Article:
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Using s.sort([cmp[, key[, reverse]]]) to sort a list of objects based on a attribute

P: n/a
Hi there

I am fairly new to Python and have not really used regular expressions
before (I think this might be needed for my query) and wondered if you
could help

I have a step class and store in a list step instances
A step instance contains variables: name, startTime etc and startTime
is stored as a string %H:%M:%S

What I would like to do is to be able to sort this list of objects
based on the startTime object so that the first item in the list is
the object with the earliest Start time and last item is the object
with the last Start time.

I belive my key has to be = strpTime(step.sTime, "%H:%M:%S")
But don't know how to create the comparison funciton.

Any help on how I can perform this whole operation would be much
appreciated.

Thanks
Chris

Sep 7 '07 #1
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5 Replies


P: n/a
On Fri, 07 Sep 2007 06:57:35 -0700, cjt22 wrote:
I have a step class and store in a list step instances
A step instance contains variables: name, startTime etc and startTime
is stored as a string %H:%M:%S

What I would like to do is to be able to sort this list of objects
based on the startTime object so that the first item in the list is
the object with the earliest Start time and last item is the object
with the last Start time.

I belive my key has to be = strpTime(step.sTime, "%H:%M:%S")
But don't know how to create the comparison funciton.

Any help on how I can perform this whole operation would be much
appreciated.
This should be enough::

steps.sort(key=lambda s: s.startTime)

If you sort strings of the form 'hh:mm:ss' the represented times are
sorted chronological. No need to convert them to a number first.

If the "natural" sort criterion for `Step` objects is the start time you
might override `__cmp__()` of `Step`\s instead::

def __cmp__(self, other):
return cmp(self.startTime, other.startTime)

Now you can just sort the list with ``steps.sort()``.

Ciao,
Marc 'BlackJack' Rintsch
Sep 7 '07 #2

P: n/a
steps.sort(key = lambda s: s.time)
This is why attrgetter in the operator module was invented.
from operator import attrgetter
....
steps.sort(key=attrgettr("time"))

HTH,
--
Miki <mi*********@gmail.com>
http://pythonwise.blogspot.com

Sep 9 '07 #3

P: n/a
Miki <mi*********@gmail.comwrites:
steps.sort(key = lambda s: s.time)
This is why attrgetter in the operator module was invented.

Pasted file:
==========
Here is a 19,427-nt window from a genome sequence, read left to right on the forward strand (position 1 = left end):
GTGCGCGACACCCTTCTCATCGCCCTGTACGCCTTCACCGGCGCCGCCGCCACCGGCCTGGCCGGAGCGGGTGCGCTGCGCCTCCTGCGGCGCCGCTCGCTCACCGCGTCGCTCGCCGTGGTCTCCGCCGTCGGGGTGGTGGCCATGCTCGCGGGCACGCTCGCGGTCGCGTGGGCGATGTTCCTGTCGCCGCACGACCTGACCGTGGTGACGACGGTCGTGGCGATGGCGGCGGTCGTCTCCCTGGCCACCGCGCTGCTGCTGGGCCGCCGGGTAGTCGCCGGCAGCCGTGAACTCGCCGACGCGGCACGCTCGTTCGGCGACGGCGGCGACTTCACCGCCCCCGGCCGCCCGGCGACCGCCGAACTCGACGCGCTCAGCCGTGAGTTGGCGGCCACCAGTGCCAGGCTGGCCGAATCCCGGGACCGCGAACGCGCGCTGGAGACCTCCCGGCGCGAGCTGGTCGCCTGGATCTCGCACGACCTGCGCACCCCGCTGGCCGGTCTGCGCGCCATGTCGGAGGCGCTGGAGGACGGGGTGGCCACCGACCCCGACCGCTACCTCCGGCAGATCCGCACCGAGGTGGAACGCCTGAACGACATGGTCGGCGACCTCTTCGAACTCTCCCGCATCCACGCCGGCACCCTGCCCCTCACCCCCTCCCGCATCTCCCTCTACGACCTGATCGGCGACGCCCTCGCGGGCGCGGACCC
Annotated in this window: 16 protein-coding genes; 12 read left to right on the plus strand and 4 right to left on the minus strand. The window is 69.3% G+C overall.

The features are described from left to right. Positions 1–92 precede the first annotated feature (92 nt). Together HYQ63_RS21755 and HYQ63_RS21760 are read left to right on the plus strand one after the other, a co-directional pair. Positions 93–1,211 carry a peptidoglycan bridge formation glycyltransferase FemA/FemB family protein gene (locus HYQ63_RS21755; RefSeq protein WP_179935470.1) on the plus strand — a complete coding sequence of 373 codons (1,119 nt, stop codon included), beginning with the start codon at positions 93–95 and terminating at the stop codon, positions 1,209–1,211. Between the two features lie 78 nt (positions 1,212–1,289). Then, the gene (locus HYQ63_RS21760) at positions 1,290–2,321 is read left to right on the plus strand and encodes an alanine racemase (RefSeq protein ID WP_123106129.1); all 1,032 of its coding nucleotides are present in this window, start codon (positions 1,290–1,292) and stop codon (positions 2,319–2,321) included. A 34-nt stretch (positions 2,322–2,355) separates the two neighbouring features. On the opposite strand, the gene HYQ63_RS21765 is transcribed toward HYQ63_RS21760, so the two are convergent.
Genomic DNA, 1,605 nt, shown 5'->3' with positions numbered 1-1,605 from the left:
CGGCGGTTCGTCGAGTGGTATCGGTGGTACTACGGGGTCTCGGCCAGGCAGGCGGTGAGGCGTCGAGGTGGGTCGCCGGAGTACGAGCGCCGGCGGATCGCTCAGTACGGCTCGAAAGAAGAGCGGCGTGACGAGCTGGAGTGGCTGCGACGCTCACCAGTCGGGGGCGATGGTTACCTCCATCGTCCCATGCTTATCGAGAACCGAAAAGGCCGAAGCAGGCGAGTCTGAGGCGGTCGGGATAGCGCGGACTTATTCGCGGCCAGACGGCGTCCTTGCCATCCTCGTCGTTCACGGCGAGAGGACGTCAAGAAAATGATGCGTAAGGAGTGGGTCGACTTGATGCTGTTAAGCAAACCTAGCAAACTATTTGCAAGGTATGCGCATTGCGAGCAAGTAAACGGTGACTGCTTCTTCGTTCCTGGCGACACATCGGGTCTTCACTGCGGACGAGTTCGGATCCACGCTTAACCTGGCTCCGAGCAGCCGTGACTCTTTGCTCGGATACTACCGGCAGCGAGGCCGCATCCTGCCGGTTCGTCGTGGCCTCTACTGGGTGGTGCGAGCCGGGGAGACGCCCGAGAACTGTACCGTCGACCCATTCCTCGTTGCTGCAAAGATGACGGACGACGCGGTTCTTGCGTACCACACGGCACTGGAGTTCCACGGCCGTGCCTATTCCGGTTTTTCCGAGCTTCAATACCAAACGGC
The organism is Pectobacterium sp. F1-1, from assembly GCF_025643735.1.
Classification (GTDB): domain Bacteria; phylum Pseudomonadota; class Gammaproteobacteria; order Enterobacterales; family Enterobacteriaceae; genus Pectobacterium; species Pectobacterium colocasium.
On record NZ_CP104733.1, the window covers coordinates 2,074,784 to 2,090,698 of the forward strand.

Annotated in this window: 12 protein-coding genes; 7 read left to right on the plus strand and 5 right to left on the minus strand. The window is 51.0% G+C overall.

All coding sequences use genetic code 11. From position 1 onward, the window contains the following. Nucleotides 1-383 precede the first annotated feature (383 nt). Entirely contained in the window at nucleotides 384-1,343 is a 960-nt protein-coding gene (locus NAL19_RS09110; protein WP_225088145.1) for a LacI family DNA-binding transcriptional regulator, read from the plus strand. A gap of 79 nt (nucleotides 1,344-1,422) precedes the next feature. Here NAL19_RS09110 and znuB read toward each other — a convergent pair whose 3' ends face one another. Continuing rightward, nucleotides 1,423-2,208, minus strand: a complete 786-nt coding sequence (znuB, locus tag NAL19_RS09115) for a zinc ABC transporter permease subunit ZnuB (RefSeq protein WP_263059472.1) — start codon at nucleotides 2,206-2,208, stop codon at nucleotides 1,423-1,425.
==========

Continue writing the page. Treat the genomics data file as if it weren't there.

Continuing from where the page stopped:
from operator import attrgetter
...
steps.sort(key=attrgettr("time"))
Personally I prefer the anonymous function over attrgettr :)

S.
Sep 9 '07 #4

P: n/a
Stefan Arentz <st***********@gmail.comwrote:
Miki <mi*********@gmail.comwrites:
steps.sort(key = lambda s: s.time)
This is why attrgetter in the operator module was invented.
from operator import attrgetter
...
steps.sort(key=attrgettr("time"))

Personally I prefer the anonymous function over attrgettr :)
However, Python disagrees with you...:

brain:~ alex$ python -mtimeit -s'from operator import attrgetter;
L=map(complex,xrange(999))' 'sorted(L, key=lambda x:x.real)'
1000 loops, best of 3: 567 usec per loop

brain:~ alex$ python -mtimeit -s'from operator import attrgetter;
L=map(complex,xrange(999))' 'sorted(L, key=attrgetter("real"))'
1000 loops, best of 3: 367 usec per loop

A speed-up of 35% is a pretty clear indicator of what _Python_ "prefers"
in this situation:-).
Alex
Sep 9 '07 #5

P: n/a
al***@mac.com (Alex Martelli) writes:
Stefan Arentz <st***********@gmail.comwrote:
Miki <mi*********@gmail.comwrites:
steps.sort(key = lambda s: s.time)
This is why attrgetter in the operator module was invented.
from operator import attrgetter
...
steps.sort(key=attrgettr("time"))
Personally I prefer the anonymous function over attrgettr :)

However, Python disagrees with you...:

brain:~ alex$ python -mtimeit -s'from operator import attrgetter;
L=map(complex,xrange(999))' 'sorted(L, key=lambda x:x.real)'
1000 loops, best of 3: 567 usec per loop

brain:~ alex$ python -mtimeit -s'from operator import attrgetter;
L=map(complex,xrange(999))' 'sorted(L, key=attrgetter("real"))'
1000 loops, best of 3: 367 usec per loop

A speed-up of 35% is a pretty clear indicator of what _Python_ "prefers"
in this situation:-).
I could not care less :-)

S.
Sep 10 '07 #6

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